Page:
Tuberculosis, also known as TB, is a disease that dates back to centuries ago and transcends geographical boundaries and socioeconomic disparities, earning its reputation as one of the world’s deadliest and most infectious diseases. In the year 2022, the World Health Organization (WHO) reported the emergence of 10 million TB cases and 1.6 million TB-related deaths worldwide.
Kenya is not immune to the global threat as in the year 2022, the country faced an alarming reality as the reported cases of TB surged to 90,841, marking a substantial rise from the 77,854 cases reported in 2021. The rise in TB cases was a consequence of the disruptions caused by the COVID-19 pandemic due to the diversion of resources, medical personnel and infrastructure away from routine healthcare services causing a delay in TB diagnosis.
Population Services Kenya (PS Kenya) implemented the TB Reach Wave 9 project in the high TB burden counties of Nairobi and Mombasa, as a grant from the STOP TB Partnership from September 2021 to August 2023, in partnership with the National TB program and the respective county governments. The goal of the program was the optimization of the quality of care for optimal adherence to Drug Resistance Tuberculosis (DR-TB) treatment, in order to improve treatment outcomes in the two counties. As of August 2023, the project had enrolled a total of 304 patients with 190 hailing from Nairobi and 114 from Mombasa surpassing the target of 202 patients.
DR-TB is a form of TB that is characterized by resistance to one or more of the primary drugs used to treat the disease. Depending on the level of infection, DR-TB can be managed through various models; isolation, for severely ill patients, health facility management, or community-based management, with the treatment taking between a period of 18 months depending on the form of resistance.
In order to achieve its goal, PS Kenya developed three intervention approaches to support DR-TB patients across the two counties, that is:
- Enhancing DR-TB patient appointment management with a “buddy system” involving healthcare workers and adherence counselors.
- Elevating DR-TB patient care quality with a patient-centered approach and socioeconomic support systems.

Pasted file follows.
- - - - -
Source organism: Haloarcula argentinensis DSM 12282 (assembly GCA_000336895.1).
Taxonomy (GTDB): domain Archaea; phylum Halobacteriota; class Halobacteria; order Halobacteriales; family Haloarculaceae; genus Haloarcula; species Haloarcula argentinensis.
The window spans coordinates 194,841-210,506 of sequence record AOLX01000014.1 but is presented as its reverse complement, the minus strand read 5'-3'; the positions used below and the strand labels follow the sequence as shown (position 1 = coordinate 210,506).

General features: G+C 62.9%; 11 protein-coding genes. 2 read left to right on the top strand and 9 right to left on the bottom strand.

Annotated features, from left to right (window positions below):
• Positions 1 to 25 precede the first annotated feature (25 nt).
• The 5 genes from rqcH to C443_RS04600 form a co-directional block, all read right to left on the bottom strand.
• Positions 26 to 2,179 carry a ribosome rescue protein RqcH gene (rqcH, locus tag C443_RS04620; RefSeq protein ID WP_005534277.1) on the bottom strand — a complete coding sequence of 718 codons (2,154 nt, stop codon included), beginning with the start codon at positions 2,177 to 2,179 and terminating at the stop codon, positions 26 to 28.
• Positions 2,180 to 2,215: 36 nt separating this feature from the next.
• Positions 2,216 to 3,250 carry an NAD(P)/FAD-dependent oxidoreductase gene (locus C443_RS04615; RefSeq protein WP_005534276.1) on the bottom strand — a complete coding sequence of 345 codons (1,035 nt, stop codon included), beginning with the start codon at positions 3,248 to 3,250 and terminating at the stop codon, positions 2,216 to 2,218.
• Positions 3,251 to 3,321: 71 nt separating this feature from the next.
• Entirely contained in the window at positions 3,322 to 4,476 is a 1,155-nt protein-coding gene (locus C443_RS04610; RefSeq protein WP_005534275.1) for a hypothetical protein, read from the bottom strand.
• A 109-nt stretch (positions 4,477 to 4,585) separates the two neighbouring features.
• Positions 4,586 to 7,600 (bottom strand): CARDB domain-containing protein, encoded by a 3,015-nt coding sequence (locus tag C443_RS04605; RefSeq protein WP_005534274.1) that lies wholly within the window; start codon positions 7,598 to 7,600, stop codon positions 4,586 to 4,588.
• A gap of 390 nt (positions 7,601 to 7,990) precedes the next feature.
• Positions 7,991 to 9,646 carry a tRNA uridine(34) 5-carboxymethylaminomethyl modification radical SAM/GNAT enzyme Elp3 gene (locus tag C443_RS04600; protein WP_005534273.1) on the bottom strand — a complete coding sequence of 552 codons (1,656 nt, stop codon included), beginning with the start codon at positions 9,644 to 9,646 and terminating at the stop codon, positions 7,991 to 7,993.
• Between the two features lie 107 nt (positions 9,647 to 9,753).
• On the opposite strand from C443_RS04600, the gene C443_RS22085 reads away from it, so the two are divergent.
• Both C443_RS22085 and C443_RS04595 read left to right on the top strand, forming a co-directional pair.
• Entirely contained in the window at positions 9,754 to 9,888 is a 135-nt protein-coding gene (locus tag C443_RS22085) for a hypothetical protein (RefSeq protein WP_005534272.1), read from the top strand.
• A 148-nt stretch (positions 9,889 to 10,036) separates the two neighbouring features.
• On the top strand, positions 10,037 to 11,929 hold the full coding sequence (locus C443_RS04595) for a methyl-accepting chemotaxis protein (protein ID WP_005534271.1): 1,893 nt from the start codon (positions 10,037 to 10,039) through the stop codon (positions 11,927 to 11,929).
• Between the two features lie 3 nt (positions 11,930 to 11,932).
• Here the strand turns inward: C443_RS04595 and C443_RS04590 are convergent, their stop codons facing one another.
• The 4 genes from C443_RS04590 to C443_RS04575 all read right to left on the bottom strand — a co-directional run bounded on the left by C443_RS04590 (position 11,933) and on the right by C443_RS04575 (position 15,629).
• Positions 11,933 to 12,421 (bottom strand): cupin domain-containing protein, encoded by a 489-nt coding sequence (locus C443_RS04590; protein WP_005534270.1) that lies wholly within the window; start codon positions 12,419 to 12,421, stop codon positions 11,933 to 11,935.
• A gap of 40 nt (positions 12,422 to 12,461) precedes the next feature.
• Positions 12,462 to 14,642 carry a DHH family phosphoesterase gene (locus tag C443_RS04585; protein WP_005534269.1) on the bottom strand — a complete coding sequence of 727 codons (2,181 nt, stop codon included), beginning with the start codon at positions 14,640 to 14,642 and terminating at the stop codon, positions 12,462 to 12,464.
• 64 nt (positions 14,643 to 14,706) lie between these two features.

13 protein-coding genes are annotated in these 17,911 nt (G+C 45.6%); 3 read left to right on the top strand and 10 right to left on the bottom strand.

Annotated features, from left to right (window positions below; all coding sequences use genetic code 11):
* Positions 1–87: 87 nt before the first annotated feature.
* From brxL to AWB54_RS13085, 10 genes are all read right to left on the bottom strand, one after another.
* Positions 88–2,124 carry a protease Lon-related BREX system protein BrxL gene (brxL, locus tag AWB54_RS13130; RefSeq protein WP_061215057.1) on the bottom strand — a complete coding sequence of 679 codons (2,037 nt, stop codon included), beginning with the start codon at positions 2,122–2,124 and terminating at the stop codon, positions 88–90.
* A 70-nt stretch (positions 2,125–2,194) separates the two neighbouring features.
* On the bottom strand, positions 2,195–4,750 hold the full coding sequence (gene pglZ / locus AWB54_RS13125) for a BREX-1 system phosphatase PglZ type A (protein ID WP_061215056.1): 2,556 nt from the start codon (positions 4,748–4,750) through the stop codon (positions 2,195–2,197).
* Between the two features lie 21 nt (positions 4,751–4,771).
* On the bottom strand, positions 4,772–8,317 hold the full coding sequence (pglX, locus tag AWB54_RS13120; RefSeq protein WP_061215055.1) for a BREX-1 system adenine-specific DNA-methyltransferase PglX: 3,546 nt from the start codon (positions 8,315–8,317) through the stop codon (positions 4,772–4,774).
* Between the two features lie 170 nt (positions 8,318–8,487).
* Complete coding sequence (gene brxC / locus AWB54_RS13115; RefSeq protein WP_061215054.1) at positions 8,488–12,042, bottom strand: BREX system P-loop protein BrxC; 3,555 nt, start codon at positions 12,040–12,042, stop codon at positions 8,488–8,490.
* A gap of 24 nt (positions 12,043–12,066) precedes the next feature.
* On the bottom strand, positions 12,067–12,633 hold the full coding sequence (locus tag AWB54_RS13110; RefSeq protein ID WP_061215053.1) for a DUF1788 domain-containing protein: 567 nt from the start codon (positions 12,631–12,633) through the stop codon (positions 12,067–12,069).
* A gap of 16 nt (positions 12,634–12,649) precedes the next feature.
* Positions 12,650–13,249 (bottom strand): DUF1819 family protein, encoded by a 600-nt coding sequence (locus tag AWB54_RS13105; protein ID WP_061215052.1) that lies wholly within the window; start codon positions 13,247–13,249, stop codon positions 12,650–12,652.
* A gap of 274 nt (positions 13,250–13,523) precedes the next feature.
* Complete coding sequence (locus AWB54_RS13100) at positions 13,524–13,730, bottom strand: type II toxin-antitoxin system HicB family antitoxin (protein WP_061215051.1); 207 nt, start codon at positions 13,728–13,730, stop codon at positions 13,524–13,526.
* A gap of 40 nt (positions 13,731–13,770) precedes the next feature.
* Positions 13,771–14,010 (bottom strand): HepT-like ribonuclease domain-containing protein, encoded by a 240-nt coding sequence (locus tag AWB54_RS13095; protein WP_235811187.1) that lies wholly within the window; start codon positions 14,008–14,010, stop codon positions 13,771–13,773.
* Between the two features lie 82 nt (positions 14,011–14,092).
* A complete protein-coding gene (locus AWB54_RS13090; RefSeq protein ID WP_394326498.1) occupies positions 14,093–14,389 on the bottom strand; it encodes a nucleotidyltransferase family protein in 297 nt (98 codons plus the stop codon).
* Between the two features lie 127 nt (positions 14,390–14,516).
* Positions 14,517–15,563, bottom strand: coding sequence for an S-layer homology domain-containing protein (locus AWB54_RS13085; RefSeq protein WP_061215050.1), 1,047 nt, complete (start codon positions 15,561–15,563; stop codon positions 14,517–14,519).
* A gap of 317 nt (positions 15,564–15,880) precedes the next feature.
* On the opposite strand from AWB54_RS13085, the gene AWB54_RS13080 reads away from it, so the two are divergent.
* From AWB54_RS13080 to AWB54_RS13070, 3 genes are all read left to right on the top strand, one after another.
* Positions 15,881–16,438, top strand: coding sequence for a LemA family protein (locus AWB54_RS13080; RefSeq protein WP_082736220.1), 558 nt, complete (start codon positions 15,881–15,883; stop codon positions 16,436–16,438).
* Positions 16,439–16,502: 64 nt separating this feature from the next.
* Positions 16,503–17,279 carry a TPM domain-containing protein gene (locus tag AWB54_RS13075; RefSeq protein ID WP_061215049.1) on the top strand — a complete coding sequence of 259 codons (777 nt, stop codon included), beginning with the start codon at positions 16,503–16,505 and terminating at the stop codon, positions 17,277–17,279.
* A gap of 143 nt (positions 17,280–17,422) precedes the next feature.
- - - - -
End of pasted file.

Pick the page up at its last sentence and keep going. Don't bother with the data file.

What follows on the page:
- Advocating and raising awareness for DR-TB management and services
Adherence counselors were engaged to support the patients during their treatment journey by providing guidance and emotional support that helps the patients understand the importance of taking their medicine consistently and correctly. This method increases the likelihood of treatment success and reduces the risk of further drug resistance. The socio-economic support aspect was brought in through PS Kenya’s funding of various income-generating activities done by the patients after they lost their jobs due to the disease. This method included training the patients on economic entrepreneurship and providing the required seed money to start the business. The top performing businesses included a carwash, a poultry farm, and a hotel. The patients also formed support groups where they were able to give each other psychological support by sharing their experiences, fears and anxieties.
The achievement of the remarkable Treatment Success Rate (TSR) under the TB Reach Wave 9 project can be attributed to the invaluable psychosocial support provided through support groups and home visits. Initially beginning with a TSR of 75% in Mombasa County and aiming for 85%, the project exceeded expectations by concluding with an outstanding TSR of 97%. Likewise, in Nairobi county, surpassing the 85% target, the project achieved an impressive TSR of 93%. These exceptional outcomes combined to yield a total treatment success rate of 94%, significantly surpassing the initially promised outcome of 85%.
As we reflect on the progress made in addressing TB burden in Kenya, we must recognize the significance of collaborative efforts and innovative interventions. The TB Reach Wave 9 project serves as an example in the battle against this relentless disease, demonstrating that with dedication, compassion, and strategic planning, we can overcome even the most formidable health challenges. However, it also highlights the ongoing need for continued investment and commitment to the fight against TB, both in Kenya and worldwide, as we strive to reduce its impact and ultimately eliminate it as a global health threat.